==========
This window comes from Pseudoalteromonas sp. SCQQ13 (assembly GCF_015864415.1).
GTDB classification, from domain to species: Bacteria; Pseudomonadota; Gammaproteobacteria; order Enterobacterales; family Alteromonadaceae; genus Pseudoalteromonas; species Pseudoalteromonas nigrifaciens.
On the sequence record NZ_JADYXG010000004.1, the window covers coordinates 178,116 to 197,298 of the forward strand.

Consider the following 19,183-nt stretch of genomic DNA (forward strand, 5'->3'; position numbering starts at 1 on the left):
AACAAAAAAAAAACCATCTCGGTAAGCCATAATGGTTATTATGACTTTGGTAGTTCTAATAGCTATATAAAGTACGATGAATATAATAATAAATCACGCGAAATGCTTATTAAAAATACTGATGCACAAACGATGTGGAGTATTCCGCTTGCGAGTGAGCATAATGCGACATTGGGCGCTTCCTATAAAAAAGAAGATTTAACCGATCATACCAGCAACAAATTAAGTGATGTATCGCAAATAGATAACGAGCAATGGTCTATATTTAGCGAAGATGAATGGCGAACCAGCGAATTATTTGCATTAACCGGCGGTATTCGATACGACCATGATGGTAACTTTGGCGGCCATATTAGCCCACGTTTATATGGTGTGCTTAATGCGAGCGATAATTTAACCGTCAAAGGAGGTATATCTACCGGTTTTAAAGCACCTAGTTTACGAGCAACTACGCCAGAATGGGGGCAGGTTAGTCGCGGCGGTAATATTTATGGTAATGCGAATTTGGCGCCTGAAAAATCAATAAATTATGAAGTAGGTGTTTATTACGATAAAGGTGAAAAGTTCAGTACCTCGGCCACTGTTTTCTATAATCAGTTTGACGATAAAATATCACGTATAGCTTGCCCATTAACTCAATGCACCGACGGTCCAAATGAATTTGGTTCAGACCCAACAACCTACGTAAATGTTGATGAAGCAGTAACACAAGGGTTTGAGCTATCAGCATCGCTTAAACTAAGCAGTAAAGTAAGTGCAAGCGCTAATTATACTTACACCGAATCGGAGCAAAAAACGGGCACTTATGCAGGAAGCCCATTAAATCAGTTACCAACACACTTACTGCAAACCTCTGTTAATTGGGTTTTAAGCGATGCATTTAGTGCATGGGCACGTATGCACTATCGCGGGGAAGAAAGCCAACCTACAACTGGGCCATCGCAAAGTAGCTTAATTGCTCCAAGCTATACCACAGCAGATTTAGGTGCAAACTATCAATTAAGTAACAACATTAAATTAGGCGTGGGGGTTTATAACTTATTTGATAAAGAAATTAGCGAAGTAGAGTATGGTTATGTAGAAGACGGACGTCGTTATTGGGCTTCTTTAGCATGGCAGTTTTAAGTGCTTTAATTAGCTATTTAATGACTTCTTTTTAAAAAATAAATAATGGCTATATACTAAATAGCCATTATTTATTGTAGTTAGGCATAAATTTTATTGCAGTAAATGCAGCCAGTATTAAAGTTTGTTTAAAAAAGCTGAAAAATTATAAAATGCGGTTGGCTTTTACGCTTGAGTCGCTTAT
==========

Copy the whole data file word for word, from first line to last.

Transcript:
This window comes from Pseudoalteromonas sp. SCQQ13 (assembly GCF_015864415.1).
GTDB classification, from domain to species: Bacteria; Pseudomonadota; Gammaproteobacteria; order Enterobacterales; family Alteromonadaceae; genus Pseudoalteromonas; species Pseudoalteromonas nigrifaciens.
On the sequence record NZ_JADYXG010000004.1, the window covers coordinates 178,116 to 197,298 of the forward strand.

Consider the following 19,183-nt stretch of genomic DNA (forward strand, 5'->3'; position numbering starts at 1 on the left):
AACAAAAAAAAAACCATCTCGGTAAGCCATAATGGTTATTATGACTTTGGTAGTTCTAATAGCTATATAAAGTACGATGAATATAATAATAAATCACGCGAAATGCTTATTAAAAATACTGATGCACAAACGATGTGGAGTATTCCGCTTGCGAGTGAGCATAATGCGACATTGGGCGCTTCCTATAAAAAAGAAGATTTAACCGATCATACCAGCAACAAATTAAGTGATGTATCGCAAATAGATAACGAGCAATGGTCTATATTTAGCGAAGATGAATGGCGAACCAGCGAATTATTTGCATTAACCGGCGGTATTCGATACGACCATGATGGTAACTTTGGCGGCCATATTAGCCCACGTTTATATGGTGTGCTTAATGCGAGCGATAATTTAACCGTCAAAGGAGGTATATCTACCGGTTTTAAAGCACCTAGTTTACGAGCAACTACGCCAGAATGGGGGCAGGTTAGTCGCGGCGGTAATATTTATGGTAATGCGAATTTGGCGCCTGAAAAATCAATAAATTATGAAGTAGGTGTTTATTACGATAAAGGTGAAAAGTTCAGTACCTCGGCCACTGTTTTCTATAATCAGTTTGACGATAAAATATCACGTATAGCTTGCCCATTAACTCAATGCACCGACGGTCCAAATGAATTTGGTTCAGACCCAACAACCTACGTAAATGTTGATGAAGCAGTAACACAAGGGTTTGAGCTATCAGCATCGCTTAAACTAAGCAGTAAAGTAAGTGCAAGCGCTAATTATACTTACACCGAATCGGAGCAAAAAACGGGCACTTATGCAGGAAGCCCATTAAATCAGTTACCAACACACTTACTGCAAACCTCTGTTAATTGGGTTTTAAGCGATGCATTTAGTGCATGGGCACGTATGCACTATCGCGGGGAAGAAAGCCAACCTACAACTGGGCCATCGCAAAGTAGCTTAATTGCTCCAAGCTATACCACAGCAGATTTAGGTGCAAACTATCAATTAAGTAACAACATTAAATTAGGCGTGGGGGTTTATAACTTATTTGATAAAGAAATTAGCGAAGTAGAGTATGGTTATGTAGAAGACGGACGTCGTTATTGGGCTTCTTTAGCATGGCAGTTTTAAGTGCTTTAATTAGCTATTTAATGACTTCTTTTTAAAAAATAAATAATGGCTATATACTAAATAGCCATTATTTATTGTAGTTAGGCATAAATTTTATTGCAGTAAATGCAGCCAGTATTAAAGTTTGTTTAAAAAAGCTGAAAAATTATAAAATGCGGTTGGCTTTTACGCTTGAGTCGCTTAT